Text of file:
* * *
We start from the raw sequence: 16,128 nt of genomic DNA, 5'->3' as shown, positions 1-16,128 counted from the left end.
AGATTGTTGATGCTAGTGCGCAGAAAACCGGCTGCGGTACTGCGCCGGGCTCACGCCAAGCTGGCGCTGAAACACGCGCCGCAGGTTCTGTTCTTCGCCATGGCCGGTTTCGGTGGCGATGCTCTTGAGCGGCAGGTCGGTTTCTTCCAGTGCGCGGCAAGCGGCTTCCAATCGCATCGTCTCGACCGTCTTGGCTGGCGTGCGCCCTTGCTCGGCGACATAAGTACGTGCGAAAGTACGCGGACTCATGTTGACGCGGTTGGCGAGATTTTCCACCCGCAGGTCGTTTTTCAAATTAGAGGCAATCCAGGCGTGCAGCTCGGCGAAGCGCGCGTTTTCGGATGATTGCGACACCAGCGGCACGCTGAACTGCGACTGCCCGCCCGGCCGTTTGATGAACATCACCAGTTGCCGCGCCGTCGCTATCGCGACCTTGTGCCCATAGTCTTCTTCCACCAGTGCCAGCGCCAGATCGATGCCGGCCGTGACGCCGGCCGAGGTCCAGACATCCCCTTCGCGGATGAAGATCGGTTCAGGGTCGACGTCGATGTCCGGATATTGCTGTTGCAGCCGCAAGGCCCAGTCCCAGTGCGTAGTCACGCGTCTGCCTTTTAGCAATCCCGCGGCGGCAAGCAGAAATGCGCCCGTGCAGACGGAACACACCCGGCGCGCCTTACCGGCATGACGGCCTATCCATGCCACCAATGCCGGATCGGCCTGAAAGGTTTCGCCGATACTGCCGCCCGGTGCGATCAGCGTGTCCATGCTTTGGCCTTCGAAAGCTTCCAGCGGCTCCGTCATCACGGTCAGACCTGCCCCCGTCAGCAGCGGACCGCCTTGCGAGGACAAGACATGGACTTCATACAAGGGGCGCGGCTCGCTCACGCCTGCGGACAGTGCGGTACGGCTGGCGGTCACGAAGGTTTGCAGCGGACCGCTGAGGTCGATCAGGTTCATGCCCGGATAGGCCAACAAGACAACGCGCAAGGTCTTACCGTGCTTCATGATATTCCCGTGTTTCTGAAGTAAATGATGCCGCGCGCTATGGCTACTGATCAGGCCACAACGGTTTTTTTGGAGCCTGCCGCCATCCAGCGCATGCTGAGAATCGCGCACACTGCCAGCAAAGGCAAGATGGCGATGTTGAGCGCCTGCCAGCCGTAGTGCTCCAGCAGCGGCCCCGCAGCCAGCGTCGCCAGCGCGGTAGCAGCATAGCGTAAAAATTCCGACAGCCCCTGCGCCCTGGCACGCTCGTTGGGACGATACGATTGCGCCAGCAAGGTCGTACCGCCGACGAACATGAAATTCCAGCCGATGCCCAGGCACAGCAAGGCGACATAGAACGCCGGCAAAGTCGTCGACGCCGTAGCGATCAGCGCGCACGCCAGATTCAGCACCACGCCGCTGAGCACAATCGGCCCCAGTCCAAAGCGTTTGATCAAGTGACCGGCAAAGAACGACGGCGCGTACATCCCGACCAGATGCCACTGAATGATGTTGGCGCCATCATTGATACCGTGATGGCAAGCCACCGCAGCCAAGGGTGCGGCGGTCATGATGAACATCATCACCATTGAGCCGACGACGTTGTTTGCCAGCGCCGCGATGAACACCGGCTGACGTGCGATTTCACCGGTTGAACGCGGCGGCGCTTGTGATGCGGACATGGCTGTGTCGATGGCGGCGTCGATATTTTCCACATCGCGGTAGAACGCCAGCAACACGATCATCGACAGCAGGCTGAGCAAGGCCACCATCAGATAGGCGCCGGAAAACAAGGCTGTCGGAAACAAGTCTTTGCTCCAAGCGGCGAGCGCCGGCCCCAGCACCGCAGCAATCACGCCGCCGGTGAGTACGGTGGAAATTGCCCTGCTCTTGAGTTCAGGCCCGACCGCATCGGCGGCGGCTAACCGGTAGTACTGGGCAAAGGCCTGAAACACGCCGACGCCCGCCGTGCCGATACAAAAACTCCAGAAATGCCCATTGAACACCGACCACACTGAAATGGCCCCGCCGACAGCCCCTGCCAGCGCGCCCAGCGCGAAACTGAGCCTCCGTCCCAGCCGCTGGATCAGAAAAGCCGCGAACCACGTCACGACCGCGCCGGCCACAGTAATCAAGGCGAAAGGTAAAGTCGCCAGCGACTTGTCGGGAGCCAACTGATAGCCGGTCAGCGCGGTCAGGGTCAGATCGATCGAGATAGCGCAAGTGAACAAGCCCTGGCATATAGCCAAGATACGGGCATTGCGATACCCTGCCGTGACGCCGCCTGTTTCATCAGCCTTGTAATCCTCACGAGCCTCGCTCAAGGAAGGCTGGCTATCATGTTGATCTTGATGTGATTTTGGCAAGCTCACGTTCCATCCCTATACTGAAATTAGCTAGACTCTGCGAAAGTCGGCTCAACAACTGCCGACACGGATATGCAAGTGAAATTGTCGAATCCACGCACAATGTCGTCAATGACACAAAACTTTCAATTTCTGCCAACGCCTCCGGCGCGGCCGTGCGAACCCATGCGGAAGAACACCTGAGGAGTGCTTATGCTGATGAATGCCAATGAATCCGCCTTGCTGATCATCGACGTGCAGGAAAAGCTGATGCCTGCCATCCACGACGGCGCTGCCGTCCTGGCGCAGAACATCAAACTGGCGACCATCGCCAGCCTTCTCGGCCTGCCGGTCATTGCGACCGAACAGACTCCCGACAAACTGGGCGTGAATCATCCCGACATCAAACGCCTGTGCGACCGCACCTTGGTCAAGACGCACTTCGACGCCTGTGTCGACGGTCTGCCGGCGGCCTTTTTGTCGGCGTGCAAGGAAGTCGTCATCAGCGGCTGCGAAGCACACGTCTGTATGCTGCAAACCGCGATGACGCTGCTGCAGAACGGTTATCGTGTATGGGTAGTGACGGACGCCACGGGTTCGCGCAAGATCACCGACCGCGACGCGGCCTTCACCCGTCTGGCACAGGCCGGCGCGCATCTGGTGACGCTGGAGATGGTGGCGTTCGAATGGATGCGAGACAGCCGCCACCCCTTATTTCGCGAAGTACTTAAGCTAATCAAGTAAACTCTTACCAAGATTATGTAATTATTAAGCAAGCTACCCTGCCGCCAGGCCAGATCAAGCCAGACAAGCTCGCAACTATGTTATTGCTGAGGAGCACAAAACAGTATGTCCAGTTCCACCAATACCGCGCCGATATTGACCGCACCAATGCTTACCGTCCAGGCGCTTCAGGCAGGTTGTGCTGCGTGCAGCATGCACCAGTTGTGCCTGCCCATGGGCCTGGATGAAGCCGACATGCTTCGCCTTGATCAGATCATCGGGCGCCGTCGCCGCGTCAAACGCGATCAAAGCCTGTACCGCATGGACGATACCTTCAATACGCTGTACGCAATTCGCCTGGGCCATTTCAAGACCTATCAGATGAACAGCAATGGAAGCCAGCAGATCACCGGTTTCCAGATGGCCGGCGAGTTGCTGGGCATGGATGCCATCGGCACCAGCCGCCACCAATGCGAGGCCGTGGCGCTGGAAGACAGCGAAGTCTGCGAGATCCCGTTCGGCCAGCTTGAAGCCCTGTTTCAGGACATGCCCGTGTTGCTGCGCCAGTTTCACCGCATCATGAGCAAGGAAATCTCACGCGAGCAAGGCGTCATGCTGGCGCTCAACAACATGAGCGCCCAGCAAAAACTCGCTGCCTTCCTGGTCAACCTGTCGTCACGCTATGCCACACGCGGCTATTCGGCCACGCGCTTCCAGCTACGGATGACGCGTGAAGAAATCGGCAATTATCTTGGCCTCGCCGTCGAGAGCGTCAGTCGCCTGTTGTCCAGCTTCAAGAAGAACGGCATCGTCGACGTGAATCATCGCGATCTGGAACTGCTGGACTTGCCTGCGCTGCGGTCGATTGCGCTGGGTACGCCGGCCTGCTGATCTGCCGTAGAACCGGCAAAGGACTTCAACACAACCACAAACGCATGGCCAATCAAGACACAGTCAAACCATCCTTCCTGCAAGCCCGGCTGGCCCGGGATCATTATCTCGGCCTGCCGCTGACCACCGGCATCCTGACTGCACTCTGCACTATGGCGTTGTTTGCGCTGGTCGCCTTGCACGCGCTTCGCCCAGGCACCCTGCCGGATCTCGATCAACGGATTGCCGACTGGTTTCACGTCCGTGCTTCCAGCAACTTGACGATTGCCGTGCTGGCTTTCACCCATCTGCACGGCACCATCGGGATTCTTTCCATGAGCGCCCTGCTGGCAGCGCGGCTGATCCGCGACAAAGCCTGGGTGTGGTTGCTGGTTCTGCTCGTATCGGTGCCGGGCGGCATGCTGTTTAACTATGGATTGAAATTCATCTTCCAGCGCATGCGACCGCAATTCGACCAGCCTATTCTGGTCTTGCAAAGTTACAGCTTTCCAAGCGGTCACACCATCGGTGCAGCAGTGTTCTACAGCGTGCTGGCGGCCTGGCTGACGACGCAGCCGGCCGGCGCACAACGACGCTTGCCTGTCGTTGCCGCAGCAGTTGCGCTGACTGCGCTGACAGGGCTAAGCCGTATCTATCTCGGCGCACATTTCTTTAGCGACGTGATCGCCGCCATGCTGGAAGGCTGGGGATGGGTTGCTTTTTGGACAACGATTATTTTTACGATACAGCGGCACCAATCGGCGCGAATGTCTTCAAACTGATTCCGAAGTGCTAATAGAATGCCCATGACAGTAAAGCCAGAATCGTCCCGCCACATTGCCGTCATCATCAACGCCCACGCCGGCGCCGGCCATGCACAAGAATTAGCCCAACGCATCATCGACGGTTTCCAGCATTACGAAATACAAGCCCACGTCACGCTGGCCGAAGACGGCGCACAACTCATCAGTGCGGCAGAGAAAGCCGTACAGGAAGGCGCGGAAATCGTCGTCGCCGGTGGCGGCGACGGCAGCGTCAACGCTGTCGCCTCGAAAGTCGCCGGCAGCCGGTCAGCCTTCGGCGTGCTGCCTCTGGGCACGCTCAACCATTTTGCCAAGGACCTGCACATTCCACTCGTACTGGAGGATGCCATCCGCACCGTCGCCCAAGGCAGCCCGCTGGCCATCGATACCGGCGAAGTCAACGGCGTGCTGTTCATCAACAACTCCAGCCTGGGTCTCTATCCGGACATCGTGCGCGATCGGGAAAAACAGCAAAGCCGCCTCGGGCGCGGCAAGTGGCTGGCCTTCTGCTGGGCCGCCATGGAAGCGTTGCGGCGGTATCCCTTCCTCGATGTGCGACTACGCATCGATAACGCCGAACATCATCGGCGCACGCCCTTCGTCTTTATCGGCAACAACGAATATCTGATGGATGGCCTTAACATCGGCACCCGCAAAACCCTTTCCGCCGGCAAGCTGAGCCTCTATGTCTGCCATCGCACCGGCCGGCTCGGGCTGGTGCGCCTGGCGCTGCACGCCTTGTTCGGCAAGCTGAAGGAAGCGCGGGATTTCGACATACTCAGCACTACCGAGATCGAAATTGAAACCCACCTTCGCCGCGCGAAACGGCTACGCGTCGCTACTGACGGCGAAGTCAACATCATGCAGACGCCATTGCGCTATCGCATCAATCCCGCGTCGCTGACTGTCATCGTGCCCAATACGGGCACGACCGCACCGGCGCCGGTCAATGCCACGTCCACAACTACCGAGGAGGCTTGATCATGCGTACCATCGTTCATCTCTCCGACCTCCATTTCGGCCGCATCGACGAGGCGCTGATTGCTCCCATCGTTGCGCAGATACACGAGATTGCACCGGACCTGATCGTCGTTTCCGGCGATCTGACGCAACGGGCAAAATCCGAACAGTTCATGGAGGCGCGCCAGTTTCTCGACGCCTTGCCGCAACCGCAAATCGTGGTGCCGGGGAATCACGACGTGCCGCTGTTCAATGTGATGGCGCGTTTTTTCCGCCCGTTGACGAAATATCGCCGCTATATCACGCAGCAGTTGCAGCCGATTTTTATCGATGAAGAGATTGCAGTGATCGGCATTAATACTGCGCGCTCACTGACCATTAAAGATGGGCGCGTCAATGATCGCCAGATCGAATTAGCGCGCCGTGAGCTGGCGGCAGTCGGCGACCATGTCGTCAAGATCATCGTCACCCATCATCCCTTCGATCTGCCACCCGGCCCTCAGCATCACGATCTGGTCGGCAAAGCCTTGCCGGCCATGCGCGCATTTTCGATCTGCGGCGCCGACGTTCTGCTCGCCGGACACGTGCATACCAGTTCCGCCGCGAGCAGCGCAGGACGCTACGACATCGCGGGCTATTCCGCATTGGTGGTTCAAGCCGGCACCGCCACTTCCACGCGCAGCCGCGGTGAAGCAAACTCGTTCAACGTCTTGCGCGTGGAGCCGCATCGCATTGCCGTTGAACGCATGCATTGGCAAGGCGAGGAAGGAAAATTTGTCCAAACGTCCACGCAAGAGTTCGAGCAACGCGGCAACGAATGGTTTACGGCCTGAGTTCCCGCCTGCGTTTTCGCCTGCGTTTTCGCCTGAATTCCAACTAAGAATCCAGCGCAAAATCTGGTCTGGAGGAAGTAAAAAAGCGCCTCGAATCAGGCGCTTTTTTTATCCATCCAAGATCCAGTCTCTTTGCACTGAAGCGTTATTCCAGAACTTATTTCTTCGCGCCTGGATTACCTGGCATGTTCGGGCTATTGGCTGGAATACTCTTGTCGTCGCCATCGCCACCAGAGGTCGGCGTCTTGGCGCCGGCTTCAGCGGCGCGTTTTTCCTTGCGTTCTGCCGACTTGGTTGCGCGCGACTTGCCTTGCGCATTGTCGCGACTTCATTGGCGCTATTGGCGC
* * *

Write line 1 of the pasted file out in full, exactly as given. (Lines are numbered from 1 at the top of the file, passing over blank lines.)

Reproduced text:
We start from the raw sequence: 16,128 nt of genomic DNA, 5'->3' as shown, positions 1-16,128 counted from the left end.